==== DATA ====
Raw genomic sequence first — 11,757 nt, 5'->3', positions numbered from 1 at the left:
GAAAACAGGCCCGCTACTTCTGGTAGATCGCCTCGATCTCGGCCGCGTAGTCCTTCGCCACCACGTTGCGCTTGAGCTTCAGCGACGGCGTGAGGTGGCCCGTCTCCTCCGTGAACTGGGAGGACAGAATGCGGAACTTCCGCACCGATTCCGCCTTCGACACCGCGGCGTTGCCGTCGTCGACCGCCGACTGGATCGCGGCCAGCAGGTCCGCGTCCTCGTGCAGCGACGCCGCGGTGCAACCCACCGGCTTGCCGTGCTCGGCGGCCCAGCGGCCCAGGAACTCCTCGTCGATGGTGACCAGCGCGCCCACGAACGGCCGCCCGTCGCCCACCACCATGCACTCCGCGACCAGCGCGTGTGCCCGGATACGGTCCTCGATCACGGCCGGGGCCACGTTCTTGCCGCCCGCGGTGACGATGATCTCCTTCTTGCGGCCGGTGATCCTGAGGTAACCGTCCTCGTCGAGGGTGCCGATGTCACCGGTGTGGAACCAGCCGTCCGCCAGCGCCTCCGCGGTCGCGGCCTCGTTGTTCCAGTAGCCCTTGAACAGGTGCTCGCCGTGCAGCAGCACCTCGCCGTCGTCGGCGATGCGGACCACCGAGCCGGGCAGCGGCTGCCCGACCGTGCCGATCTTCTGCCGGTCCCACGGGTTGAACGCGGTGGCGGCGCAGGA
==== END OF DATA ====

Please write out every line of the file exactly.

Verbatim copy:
Raw genomic sequence first — 11,757 nt, 5'->3', positions numbered from 1 at the left:
GAAAACAGGCCCGCTACTTCTGGTAGATCGCCTCGATCTCGGCCGCGTAGTCCTTCGCCACCACGTTGCGCTTGAGCTTCAGCGACGGCGTGAGGTGGCCCGTCTCCTCCGTGAACTGGGAGGACAGAATGCGGAACTTCCGCACCGATTCCGCCTTCGACACCGCGGCGTTGCCGTCGTCGACCGCCGACTGGATCGCGGCCAGCAGGTCCGCGTCCTCGTGCAGCGACGCCGCGGTGCAACCCACCGGCTTGCCGTGCTCGGCGGCCCAGCGGCCCAGGAACTCCTCGTCGATGGTGACCAGCGCGCCCACGAACGGCCGCCCGTCGCCCACCACCATGCACTCCGCGACCAGCGCGTGTGCCCGGATACGGTCCTCGATCACGGCCGGGGCCACGTTCTTGCCGCCCGCGGTGACGATGATCTCCTTCTTGCGGCCGGTGATCCTGAGGTAACCGTCCTCGTCGAGGGTGCCGATGTCACCGGTGTGGAACCAGCCGTCCGCCAGCGCCTCCGCGGTCGCGGCCTCGTTGTTCCAGTAGCCCTTGAACAGGTGCTCGCCGTGCAGCAGCACCTCGCCGTCGTCGGCGATGCGGACCACCGAGCCGGGCAGCGGCTGCCCGACCGTGCCGATCTTCTGCCGGTCCCACGGGTTGAACGCGGTGGCGGCGCAGGA